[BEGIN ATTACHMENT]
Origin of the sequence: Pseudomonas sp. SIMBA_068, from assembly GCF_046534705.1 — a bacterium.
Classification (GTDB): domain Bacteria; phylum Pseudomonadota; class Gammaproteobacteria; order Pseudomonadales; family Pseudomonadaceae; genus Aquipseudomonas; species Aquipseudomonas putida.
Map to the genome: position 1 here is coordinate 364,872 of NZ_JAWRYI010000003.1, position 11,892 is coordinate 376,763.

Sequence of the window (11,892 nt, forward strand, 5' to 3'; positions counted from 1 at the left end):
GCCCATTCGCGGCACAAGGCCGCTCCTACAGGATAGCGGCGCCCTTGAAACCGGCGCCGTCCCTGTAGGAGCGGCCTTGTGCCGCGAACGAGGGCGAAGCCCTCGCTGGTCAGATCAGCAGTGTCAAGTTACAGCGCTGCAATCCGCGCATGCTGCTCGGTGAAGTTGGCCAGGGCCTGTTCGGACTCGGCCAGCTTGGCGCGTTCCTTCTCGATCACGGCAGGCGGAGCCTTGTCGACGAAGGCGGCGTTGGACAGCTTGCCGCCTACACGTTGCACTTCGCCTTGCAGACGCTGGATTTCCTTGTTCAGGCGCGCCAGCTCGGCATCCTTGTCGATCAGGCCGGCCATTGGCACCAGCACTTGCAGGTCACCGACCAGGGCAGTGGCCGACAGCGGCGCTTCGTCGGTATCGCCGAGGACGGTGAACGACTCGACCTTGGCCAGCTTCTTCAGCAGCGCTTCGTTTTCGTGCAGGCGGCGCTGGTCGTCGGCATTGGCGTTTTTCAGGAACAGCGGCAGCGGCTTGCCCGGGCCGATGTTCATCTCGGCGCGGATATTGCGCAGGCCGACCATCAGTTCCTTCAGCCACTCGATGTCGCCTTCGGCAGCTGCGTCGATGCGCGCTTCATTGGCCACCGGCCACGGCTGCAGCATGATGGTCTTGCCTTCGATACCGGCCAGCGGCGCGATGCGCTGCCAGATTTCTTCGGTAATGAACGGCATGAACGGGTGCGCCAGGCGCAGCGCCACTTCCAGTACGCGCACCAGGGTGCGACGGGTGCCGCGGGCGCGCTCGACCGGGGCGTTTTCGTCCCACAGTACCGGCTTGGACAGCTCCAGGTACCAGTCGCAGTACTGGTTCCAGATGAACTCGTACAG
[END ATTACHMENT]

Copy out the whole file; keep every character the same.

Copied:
Origin of the sequence: Pseudomonas sp. SIMBA_068, from assembly GCF_046534705.1 — a bacterium.
Classification (GTDB): domain Bacteria; phylum Pseudomonadota; class Gammaproteobacteria; order Pseudomonadales; family Pseudomonadaceae; genus Aquipseudomonas; species Aquipseudomonas putida.
Map to the genome: position 1 here is coordinate 364,872 of NZ_JAWRYI010000003.1, position 11,892 is coordinate 376,763.

Sequence of the window (11,892 nt, forward strand, 5' to 3'; positions counted from 1 at the left end):
GCCCATTCGCGGCACAAGGCCGCTCCTACAGGATAGCGGCGCCCTTGAAACCGGCGCCGTCCCTGTAGGAGCGGCCTTGTGCCGCGAACGAGGGCGAAGCCCTCGCTGGTCAGATCAGCAGTGTCAAGTTACAGCGCTGCAATCCGCGCATGCTGCTCGGTGAAGTTGGCCAGGGCCTGTTCGGACTCGGCCAGCTTGGCGCGTTCCTTCTCGATCACGGCAGGCGGAGCCTTGTCGACGAAGGCGGCGTTGGACAGCTTGCCGCCTACACGTTGCACTTCGCCTTGCAGACGCTGGATTTCCTTGTTCAGGCGCGCCAGCTCGGCATCCTTGTCGATCAGGCCGGCCATTGGCACCAGCACTTGCAGGTCACCGACCAGGGCAGTGGCCGACAGCGGCGCTTCGTCGGTATCGCCGAGGACGGTGAACGACTCGACCTTGGCCAGCTTCTTCAGCAGCGCTTCGTTTTCGTGCAGGCGGCGCTGGTCGTCGGCATTGGCGTTTTTCAGGAACAGCGGCAGCGGCTTGCCCGGGCCGATGTTCATCTCGGCGCGGATATTGCGCAGGCCGACCATCAGTTCCTTCAGCCACTCGATGTCGCCTTCGGCAGCTGCGTCGATGCGCGCTTCATTGGCCACCGGCCACGGCTGCAGCATGATGGTCTTGCCTTCGATACCGGCCAGCGGCGCGATGCGCTGCCAGATTTCTTCGGTAATGAACGGCATGAACGGGTGCGCCAGGCGCAGCGCCACTTCCAGTACGCGCACCAGGGTGCGACGGGTGCCGCGGGCGCGCTCGACCGGGGCGTTTTCGTCCCACAGTACCGGCTTGGACAGCTCCAGGTACCAGTCGCAGTACTGGTTCCAGATGAACTCGTACAG